Sunday, September 11, 2011

Europe (Still) on the Brink

Europe has done a remarkable job of kicking the can down the road so far on the Euro-debt crisis.  But it sure looks like they won't be able to do that much longer.  Things are looking bad... really bad....

Ambrose Evans-Pritchard writes:
[T]he chief reason why Greece cannot meet its deficit targets is because the EU has imposed the most violent fiscal deflation ever inflicted on a modern developed economy - 16pc of GDP of net tightening in three years - without offsetting monetary stimulus, debt relief, or devaluation.

This has sent the economy into a self-feeding downward spiral, crushing tax revenues. The policy is obscurantist, a replay of the Gold Standard in 1931. It has self-evidently failed. As the Greek parliament said, the debt dynamic is "out of control". 
Gavyn Davies:
Last week, several events conspired to make the crisis more alarming. In Greece, the government faced lower GDP growth and higher budget deficits, making the task of hitting deficit targets appear more improbable than ever. Even though the Papandreou government has refused to throw in the towel and intends to close the latest budget gap by raising E2bn from a new property tax, there seems to be no conceivable escape from the familiar downward spiral – more budgetary tightening, low growth, higher budget deficits, higher bond yields.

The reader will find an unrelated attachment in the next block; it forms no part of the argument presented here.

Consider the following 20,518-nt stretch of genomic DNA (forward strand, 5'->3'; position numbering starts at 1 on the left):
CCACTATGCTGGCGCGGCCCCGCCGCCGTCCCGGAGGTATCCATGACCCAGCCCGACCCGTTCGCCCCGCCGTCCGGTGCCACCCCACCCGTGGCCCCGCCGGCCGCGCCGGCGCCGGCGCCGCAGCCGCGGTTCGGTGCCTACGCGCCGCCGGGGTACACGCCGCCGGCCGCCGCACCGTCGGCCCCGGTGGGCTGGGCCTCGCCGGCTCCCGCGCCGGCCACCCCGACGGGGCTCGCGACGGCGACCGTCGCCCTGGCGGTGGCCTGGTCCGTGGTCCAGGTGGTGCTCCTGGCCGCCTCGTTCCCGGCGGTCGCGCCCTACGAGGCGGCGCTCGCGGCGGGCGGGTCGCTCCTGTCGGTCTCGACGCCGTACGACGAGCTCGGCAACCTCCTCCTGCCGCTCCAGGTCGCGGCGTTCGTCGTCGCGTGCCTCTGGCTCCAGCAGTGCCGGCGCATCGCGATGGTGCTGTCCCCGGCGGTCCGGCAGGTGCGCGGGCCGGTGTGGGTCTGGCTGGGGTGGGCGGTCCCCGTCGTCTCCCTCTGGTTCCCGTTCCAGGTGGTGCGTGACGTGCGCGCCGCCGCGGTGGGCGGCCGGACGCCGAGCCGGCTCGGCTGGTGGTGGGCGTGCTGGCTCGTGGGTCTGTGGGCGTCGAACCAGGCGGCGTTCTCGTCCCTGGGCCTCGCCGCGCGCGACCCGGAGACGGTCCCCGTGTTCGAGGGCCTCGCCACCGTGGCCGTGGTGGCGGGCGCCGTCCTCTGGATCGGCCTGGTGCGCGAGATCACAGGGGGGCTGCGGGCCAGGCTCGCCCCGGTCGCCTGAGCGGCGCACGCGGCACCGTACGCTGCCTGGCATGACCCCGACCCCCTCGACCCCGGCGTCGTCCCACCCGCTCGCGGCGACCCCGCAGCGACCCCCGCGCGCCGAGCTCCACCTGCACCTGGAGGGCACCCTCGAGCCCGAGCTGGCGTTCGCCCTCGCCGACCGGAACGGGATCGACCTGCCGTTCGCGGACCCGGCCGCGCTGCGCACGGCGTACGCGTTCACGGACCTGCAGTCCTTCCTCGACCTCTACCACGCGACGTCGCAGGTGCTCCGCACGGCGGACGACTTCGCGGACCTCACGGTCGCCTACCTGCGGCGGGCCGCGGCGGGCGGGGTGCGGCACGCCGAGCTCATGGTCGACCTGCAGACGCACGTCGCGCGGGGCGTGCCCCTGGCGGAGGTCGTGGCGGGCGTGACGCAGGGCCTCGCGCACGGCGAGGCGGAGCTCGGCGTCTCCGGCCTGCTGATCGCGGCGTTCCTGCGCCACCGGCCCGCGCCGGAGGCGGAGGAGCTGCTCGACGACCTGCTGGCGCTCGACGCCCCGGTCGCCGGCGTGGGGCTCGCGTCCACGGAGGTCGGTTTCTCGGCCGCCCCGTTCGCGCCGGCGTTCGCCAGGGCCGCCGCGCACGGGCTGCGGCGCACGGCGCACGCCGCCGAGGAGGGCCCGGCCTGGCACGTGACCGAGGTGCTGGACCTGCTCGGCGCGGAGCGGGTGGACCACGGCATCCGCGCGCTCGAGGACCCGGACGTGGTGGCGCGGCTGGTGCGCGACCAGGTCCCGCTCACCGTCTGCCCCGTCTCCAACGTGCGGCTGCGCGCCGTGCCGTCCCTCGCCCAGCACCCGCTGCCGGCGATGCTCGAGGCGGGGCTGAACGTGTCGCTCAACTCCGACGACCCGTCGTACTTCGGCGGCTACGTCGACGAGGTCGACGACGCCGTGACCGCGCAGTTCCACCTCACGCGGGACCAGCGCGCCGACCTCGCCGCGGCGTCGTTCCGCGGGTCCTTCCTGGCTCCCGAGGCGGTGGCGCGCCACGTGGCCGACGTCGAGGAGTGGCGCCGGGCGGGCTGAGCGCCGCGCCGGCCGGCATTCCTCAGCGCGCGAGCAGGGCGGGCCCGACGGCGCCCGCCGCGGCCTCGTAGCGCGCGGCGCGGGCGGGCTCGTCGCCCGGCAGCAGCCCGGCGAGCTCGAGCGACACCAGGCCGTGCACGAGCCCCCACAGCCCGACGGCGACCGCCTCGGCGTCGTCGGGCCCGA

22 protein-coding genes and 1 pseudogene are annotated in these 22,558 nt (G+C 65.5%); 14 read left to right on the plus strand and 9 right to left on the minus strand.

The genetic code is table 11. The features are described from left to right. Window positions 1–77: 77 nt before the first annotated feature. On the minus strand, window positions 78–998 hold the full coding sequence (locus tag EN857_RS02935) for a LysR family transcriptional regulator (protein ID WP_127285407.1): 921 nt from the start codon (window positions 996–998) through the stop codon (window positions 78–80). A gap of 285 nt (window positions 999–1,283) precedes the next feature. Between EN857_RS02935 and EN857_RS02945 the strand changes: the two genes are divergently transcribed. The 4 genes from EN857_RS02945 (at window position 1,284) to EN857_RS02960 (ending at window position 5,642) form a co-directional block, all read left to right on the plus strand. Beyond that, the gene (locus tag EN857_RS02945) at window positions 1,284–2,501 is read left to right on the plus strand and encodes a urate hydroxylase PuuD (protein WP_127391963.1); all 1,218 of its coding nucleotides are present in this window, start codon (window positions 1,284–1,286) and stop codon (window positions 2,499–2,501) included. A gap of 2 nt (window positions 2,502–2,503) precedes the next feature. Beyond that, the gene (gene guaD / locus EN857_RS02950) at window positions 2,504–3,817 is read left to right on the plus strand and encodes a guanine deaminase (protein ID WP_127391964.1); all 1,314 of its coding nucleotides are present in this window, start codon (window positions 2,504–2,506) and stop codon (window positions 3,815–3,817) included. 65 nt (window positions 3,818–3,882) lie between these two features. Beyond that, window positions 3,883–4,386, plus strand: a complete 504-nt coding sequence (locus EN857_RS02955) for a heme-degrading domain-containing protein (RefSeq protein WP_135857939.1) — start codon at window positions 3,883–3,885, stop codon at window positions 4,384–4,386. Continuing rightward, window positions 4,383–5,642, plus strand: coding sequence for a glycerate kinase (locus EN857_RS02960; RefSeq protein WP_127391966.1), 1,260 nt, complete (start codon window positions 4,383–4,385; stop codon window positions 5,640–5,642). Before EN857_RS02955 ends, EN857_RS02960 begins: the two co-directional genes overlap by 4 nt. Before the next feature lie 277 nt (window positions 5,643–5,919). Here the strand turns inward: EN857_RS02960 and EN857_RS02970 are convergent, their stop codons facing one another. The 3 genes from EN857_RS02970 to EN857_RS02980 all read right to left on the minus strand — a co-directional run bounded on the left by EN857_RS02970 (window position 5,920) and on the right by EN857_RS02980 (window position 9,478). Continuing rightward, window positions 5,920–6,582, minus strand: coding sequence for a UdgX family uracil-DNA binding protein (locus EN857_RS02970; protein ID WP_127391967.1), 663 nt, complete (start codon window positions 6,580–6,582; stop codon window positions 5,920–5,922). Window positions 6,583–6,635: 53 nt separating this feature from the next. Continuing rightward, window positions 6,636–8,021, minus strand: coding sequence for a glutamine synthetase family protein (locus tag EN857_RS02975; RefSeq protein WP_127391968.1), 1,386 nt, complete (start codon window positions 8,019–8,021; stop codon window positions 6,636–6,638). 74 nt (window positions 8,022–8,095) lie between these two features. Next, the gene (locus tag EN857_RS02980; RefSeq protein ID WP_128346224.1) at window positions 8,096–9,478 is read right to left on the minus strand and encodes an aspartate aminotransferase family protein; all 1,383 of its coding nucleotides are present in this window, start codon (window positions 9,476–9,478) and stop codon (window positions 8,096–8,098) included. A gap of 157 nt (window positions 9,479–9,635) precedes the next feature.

That leaves Germany with a clear choice, which is either to rescue Greece with a huge fiscal transfer or prepare to deal with the consequences of a Greek default, with a possible departure from the euro. To judge from today’s German newspapers, it is increasingly likely that they will choose to jettison Greece.
Barry Eichengreen:
Europe doesn’t have months, much less years, to resolve its crisis. At this point, it has only days to avert the worst.
Liz Alderman and Nelson Schwartz of the New York Times:
On Sunday, French government officials braced for possible ratings downgrades by Moody’s Investors Service of France’s three largest banks, BNP Paribas, Société Générale and Crédit Agricole, whose shares were among the biggest losers last week. The biggest banks in Europe, especially in France, hold billions of euros’ worth of Greek bonds, and investors fear even a partial default by Greece would sharply diminish the value of those assets, eroding already weak capital positions.

American financial institutions, typically heavy lenders to their French counterparts, have begun to pull back on these loans, but United States banks’ exposure to France remains substantial. 
It looks like we'll have something to talk about in Econ 270 this spring....

Update (9/12): A nice column today from Paul Krugman on the subject.

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